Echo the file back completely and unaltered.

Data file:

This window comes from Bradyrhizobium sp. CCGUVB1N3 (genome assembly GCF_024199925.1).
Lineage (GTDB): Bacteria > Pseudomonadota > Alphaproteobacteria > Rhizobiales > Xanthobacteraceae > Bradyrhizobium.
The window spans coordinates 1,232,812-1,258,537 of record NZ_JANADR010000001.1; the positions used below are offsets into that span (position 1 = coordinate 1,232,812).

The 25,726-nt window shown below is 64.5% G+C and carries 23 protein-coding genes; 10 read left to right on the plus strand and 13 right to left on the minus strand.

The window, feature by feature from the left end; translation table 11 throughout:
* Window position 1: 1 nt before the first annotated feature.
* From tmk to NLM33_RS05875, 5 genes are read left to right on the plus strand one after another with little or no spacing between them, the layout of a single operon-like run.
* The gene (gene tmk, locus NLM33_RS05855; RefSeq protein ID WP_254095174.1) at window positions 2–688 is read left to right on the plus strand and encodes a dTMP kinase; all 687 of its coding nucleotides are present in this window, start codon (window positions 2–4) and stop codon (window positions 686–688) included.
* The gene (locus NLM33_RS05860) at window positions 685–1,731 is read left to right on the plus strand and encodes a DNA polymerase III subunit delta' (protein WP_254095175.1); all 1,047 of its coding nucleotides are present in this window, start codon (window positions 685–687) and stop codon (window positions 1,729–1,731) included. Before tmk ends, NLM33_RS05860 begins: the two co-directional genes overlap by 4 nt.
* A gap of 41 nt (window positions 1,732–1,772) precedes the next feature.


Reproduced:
This window comes from Bradyrhizobium sp. CCGUVB1N3 (genome assembly GCF_024199925.1).
Lineage (GTDB): Bacteria > Pseudomonadota > Alphaproteobacteria > Rhizobiales > Xanthobacteraceae > Bradyrhizobium.
The window spans coordinates 1,232,812-1,258,537 of record NZ_JANADR010000001.1; the positions used below are offsets into that span (position 1 = coordinate 1,232,812).

The 25,726-nt window shown below is 64.5% G+C and carries 23 protein-coding genes; 10 read left to right on the plus strand and 13 right to left on the minus strand.

The window, feature by feature from the left end; translation table 11 throughout:
* Window position 1: 1 nt before the first annotated feature.
* From tmk to NLM33_RS05875, 5 genes are read left to right on the plus strand one after another with little or no spacing between them, the layout of a single operon-like run.
* The gene (gene tmk, locus NLM33_RS05855; RefSeq protein ID WP_254095174.1) at window positions 2–688 is read left to right on the plus strand and encodes a dTMP kinase; all 687 of its coding nucleotides are present in this window, start codon (window positions 2–4) and stop codon (window positions 686–688) included.
* The gene (locus NLM33_RS05860) at window positions 685–1,731 is read left to right on the plus strand and encodes a DNA polymerase III subunit delta' (protein WP_254095175.1); all 1,047 of its coding nucleotides are present in this window, start codon (window positions 685–687) and stop codon (window positions 1,729–1,731) included. Before tmk ends, NLM33_RS05860 begins: the two co-directional genes overlap by 4 nt.
* A gap of 41 nt (window positions 1,732–1,772) precedes the next feature.